|Country of origin
|Classification and breed standards
||Group 5 Section 5 #291
||Group 7 (Non-Sporting Group)
||Group 3 - Working Dogs
|Not recognized by any major kennel club
|This breed of dog is
The Eurasier, sometimes referred to as the Eurasian, is a
dog that is
relatively unknown in
America, but in
Europe it is widely known as a wonderful companion that maintains his own
personality, has a dignified reserve to strangers, a strong bond to its family
and that is relatively easy to train.
The Eurasier is a balanced, well-constructed, medium-sized
type dog with prick ears. It comes in different colors: fawn, red, wolf-grey,
black, and black and tan. All color combinations are allowed, except for pure
white, white patches, and liver color.
Fédération Cynologique Internationale (FCI) standards call for the Eurasier
to have a thick
and medium-long, loosely lying
all over the body, with a short coat on the muzzle, face, ears, and front legs.
The tail and the back of the front legs (feathers) and hind legs (breeches)
should be covered with long hair. The coat on the Eurasier's neck should be
slightly longer than on the body, but not forming a mane. The breed may have a
pink, blue-black or spotted tongue.
The male has a height of 52 to 60 cm (20-24 inches) at the
weighs approximately 23 to 32 kg (50-70 lbs).
The female has a height of 48 to 56 cm (16-18 inches) at the withers and
weighs anywhere from 18 to 26 kg (40-60 lbs).
Eurasiers are calm, even-tempered dogs. They are watchful and alert, yet
reserved towards strangers without being timid or aggressive. Eurasiers form a
strong link to their families and are fond of children. For the full development
of these qualities, the Eurasier needs constant close contact with its family,
combined with understanding, yet consistent, training. They are extremely
sensitive to harsh words or discipline and respond best to soft reprimand. The
Eurasier is a combination of the best qualities of the
and the Samoyed,
resulting in a dignified, intelligent breed.
Eurasiers are not suitable as working dogs. Training should always be done
through family members, not through strangers or handlers. Eurasiers should
never be restricted to only a yard, kennel, crate, or chained up. They would
pine and become depressed. This breed enjoys all kinds of activities for all the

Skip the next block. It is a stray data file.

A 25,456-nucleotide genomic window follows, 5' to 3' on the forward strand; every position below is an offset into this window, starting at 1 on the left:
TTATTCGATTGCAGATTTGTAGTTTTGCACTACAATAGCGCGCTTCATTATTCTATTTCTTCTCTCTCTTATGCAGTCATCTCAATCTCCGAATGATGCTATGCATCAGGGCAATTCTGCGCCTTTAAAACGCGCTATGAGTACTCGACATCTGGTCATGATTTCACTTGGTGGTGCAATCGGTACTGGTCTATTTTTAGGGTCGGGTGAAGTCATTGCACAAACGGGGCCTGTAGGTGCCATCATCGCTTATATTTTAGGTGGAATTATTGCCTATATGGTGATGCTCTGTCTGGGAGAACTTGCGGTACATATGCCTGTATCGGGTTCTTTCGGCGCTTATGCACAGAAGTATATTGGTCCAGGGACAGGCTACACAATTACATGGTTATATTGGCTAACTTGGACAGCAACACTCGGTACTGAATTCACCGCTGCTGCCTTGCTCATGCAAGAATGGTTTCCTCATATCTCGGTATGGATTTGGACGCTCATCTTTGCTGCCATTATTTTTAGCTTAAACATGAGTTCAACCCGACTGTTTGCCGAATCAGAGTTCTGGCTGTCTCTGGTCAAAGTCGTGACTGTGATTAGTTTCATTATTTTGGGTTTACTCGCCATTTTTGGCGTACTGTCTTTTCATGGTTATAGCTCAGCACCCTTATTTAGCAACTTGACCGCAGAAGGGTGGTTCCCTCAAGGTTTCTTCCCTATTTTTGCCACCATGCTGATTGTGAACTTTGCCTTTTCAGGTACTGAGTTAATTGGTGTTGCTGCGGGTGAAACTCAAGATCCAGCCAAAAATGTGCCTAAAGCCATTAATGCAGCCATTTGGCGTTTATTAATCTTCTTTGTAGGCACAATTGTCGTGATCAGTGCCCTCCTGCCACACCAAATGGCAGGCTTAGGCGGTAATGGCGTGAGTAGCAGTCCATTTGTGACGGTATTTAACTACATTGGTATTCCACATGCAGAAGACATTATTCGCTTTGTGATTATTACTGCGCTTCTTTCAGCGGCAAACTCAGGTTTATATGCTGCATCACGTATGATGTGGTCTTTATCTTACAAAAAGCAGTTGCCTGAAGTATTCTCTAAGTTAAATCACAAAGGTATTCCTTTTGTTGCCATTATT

family, e.g. agility. Eurasiers are calm and quiet indoors, outdoors they are
lively and enjoy action.
Eurasier puppy with "wolf grey" coat
Eurasiers originated in Germany in 1960, when the founder, Julius Wipfel, set
out together with Charlotte Baldamus and a small group of enthusiasts to create
a breed with the best qualities of the Chow-Chow and the Wolfspitz. The initial
combination of the breeds resulted in what was first called "Wolf-Chow" and
then, twelve years later, after crossing with a Samoyed, was renamed "Eurasier"
(Eurasian) and recognized by the FCI in 1973. Nobel Laureate Konrad Lorenz
obtained a Eurasier puppy from Charlotte Baldamus, Nanette vom Jaegerhof, whom
he called "Babett". He thought her character was the best he had ever known in a
Today, unethical breeders sometimes try to pass off a
mix as a Eurasier. While they are genetically similar, these mixes cannot be
classified as Eurasiers.
Eurasiers are still a comparably young breed. The three Eurasier Clubs in the
German Kennel Club VDH / FCI —EKW, KZG, and ZG—therefore strongly direct and
supervise breeding in Germany. A group of very dedicated European Eurasier Clubs
have joined together in the International Federation for Eurasier Breeding (IFEZ)
in the FCI. Eurasier puppies bred according to these sound IFEZ guidelines
receive an IFEZ certificate.
- Annelie Feder et al., Eurasier heute. For this German book
together with an English printout, see the website of the EKW.
- Julius Wipfel, Eurasier. In this book dated 1974, Julius Wipfel
outlined his ideals on how to care, keep and breed Eurasiers. For an English
translation turn to the KZG.
The three original German Eurasier Clubs in the VDH/FCI:
For North America:
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